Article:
Episode #12: Moleskine vs. Habana

I do a side-by-side comparison to the Moleskine Ruled Notebook and the US version Quo Vadis Habana. The two are roughly similar in size, the Habana is about a half an inch longer and wider. The two most notable differences are the paper thickness and color. The Moleskine is off-white paper, witha 72g thickness. It’s printed and bound in China (outsourced), assembled in Italy. It has 120 sheets of paper, ruled. The performance of the paper when tested with J. Herbin fountain pen ink (a generally well-behaved ink) is entirely underwhelming.

The Habana has white paper, with 90g Clairefontaine paper made in France, with the journal assembled in the United States. Habanas sold outside of the US are not the same paper as this. The Habana has 80 sheets, and the paper quality entirely outperforms the Moleskine in every aspect. Expect no feather, no bleedthrough, and minimal echo (also known as ghost, or showthrough). There is no limitation to the ink you can use on Habana paper. 

Quo Vadis Habanas are available for $18.75 from The Goulet Pen Company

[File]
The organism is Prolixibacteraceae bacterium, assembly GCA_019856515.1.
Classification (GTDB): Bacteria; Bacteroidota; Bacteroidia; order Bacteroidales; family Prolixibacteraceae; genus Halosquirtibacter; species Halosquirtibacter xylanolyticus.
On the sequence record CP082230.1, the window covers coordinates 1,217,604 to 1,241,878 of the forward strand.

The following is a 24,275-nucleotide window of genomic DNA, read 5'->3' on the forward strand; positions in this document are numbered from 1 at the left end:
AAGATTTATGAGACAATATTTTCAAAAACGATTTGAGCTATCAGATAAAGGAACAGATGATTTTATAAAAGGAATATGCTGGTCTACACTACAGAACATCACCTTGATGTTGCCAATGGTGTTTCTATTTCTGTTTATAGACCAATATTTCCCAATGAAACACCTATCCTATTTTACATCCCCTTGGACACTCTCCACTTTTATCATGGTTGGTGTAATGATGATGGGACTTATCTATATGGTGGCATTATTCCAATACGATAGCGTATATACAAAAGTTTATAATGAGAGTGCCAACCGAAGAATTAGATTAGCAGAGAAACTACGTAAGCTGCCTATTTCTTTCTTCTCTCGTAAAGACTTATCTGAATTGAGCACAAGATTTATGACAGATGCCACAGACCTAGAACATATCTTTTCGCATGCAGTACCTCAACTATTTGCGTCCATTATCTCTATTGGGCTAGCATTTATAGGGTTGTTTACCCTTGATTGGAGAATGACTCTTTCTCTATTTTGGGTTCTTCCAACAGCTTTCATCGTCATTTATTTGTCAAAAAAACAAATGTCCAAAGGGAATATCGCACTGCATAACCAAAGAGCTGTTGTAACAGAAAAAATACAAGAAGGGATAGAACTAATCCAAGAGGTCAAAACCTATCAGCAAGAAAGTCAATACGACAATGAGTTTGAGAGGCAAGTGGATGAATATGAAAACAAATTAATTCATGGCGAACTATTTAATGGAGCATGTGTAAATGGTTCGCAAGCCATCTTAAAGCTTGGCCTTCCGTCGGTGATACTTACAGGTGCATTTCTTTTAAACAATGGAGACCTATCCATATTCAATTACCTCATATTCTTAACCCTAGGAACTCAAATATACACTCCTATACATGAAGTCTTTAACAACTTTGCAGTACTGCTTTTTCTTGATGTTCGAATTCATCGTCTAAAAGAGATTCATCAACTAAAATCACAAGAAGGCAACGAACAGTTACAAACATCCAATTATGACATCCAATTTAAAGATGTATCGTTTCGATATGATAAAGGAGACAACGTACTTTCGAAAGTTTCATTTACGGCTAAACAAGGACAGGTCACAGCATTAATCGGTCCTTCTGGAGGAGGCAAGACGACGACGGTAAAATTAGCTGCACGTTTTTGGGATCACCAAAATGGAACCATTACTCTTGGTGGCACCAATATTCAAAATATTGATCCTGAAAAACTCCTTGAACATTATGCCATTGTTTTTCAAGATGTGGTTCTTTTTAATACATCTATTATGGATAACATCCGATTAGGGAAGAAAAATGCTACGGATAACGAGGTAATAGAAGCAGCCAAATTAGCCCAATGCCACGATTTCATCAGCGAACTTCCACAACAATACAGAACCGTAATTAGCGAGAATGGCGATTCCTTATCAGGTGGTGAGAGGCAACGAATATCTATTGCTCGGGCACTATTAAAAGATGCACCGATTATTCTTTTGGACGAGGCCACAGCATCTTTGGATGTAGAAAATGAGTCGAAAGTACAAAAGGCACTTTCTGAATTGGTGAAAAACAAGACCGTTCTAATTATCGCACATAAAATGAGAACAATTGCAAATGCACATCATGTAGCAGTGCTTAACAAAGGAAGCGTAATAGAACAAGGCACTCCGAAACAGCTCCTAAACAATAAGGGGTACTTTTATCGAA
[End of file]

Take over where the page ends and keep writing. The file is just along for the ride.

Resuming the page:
Moleskine Ruled Notebooks are available for $17.95 from Barnes and Noble.

Link to YouTube for iPhones and full-screen (part 1)

Link to YouTube for iPhones and full-screen (part 2)

Part 1- Side-by-side detailed comparison of specifications

Part 2- Writing comparison with fountain pens

2017-10-06T18:02:45+00:00 February 9th, 2010|Paper Reviews|5 Comments
  • […] since done more detailed comparisons of Moleskine vs. Habana and the Moleskine vs. Webbie to discuss size, thickness, price, and all the other factors that help […]

  • […] since done more detailed comparisons of Moleskine vs. Habana and the Moleskine vs. Webbie to discuss size, thickness, price, and all the other factors that help […]

  • Dan Hargrove

    I loved Moleskines… until I started using fountain pens. I tried a couple different kinds of ink on a Moleskine shortly after purchasing my first fountain pen, and the beading up was so bad I could hardly read what I had written. Do they slather each page up with wax or something? I'm not sure but my own recommendation is to use ballpoints with a Moleskine; otherwise, the results may not be all too good.

  • Usually the issue with Moleskines is that the paper is too absorbent, so it just sucks up the ink and it feathers and bleeds all over the place. But it's pretty widely known that Moleskines are not great for fountain pens.

  • That's really sad. I used Moleskines for 2 years and I had my fountain pen for 1 and I tried it once in a while trying to write as dry and thin as I could to prevent the feathering and bleeding. Hence it is still not that horrible. I am exploring the Noodlers "waterproof ink" as well.